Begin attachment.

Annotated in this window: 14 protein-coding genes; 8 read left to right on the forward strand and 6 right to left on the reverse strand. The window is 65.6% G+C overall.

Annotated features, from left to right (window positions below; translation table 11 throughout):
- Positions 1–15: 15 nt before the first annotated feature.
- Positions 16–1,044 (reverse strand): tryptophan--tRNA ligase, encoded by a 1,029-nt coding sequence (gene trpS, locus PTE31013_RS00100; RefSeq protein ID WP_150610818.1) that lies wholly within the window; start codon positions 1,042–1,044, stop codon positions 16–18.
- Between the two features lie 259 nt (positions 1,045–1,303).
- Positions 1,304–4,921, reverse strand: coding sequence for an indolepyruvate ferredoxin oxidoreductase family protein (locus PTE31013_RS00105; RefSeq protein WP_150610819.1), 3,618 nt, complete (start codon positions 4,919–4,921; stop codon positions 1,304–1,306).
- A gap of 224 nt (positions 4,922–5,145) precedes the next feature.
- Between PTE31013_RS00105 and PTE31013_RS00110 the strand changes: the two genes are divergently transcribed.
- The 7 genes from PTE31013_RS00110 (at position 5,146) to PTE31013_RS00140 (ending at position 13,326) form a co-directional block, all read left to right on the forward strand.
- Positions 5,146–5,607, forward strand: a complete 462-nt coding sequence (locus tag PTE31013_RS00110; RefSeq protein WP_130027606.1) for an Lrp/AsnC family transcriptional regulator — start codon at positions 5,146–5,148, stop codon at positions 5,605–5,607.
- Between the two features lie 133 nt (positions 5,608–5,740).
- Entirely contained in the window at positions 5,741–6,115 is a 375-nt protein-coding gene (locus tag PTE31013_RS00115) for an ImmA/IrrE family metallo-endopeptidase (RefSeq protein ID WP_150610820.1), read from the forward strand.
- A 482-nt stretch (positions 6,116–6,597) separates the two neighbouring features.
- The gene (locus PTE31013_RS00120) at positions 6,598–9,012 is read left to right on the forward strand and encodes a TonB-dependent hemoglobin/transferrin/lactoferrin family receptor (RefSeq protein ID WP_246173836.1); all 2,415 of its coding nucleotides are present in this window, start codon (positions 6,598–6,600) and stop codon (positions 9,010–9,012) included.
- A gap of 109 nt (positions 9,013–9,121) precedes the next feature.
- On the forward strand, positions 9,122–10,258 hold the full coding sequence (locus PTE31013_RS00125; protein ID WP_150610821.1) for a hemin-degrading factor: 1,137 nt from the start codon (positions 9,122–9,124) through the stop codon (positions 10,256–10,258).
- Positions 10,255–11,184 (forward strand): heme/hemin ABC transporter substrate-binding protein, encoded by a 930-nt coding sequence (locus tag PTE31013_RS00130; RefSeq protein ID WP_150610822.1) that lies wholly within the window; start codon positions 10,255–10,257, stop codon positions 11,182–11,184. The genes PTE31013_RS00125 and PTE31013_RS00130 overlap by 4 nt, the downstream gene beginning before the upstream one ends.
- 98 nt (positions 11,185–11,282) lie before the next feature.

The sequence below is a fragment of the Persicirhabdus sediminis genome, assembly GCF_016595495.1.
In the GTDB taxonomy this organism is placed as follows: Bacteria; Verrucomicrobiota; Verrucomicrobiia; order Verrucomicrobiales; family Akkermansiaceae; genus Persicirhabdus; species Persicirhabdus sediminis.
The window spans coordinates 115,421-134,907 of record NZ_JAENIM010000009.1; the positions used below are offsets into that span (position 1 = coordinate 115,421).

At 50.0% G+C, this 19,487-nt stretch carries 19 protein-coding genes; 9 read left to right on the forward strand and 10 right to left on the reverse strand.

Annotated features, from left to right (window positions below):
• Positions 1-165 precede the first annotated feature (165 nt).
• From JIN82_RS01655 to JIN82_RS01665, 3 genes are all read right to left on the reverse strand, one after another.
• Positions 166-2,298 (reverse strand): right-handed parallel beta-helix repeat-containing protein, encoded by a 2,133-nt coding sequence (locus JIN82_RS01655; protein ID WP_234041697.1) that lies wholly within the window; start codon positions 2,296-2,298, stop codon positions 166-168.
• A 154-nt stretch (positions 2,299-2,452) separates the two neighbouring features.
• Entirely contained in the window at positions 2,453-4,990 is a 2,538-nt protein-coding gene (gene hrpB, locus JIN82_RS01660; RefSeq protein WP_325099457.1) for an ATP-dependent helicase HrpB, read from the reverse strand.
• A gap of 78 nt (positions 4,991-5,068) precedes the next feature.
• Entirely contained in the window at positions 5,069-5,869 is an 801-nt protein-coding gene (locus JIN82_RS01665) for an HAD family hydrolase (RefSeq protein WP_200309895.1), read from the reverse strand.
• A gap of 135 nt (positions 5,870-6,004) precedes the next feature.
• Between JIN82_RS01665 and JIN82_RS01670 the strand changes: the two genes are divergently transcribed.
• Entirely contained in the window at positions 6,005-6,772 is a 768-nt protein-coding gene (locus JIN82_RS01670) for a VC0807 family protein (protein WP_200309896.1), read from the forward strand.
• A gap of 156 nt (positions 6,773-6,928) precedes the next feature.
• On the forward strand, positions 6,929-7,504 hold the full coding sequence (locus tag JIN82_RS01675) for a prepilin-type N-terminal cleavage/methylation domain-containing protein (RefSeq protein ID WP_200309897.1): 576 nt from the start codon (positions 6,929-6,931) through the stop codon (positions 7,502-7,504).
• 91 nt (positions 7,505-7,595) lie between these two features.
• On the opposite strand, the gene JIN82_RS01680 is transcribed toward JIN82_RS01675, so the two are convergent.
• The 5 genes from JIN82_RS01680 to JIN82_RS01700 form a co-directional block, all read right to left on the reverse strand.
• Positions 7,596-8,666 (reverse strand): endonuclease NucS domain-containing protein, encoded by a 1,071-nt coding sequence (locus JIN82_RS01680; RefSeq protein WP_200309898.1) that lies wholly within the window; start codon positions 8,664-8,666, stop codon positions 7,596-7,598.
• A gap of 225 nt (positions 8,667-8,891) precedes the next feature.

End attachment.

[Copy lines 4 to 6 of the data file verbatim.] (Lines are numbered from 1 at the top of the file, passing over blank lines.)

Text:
- Positions 16–1,044 (reverse strand): tryptophan--tRNA ligase, encoded by a 1,029-nt coding sequence (gene trpS, locus PTE31013_RS00100; RefSeq protein ID WP_150610818.1) that lies wholly within the window; start codon positions 1,042–1,044, stop codon positions 16–18.
- Between the two features lie 259 nt (positions 1,045–1,303).
- Positions 1,304–4,921, reverse strand: coding sequence for an indolepyruvate ferredoxin oxidoreductase family protein (locus PTE31013_RS00105; RefSeq protein WP_150610819.1), 3,618 nt, complete (start codon positions 4,919–4,921; stop codon positions 1,304–1,306).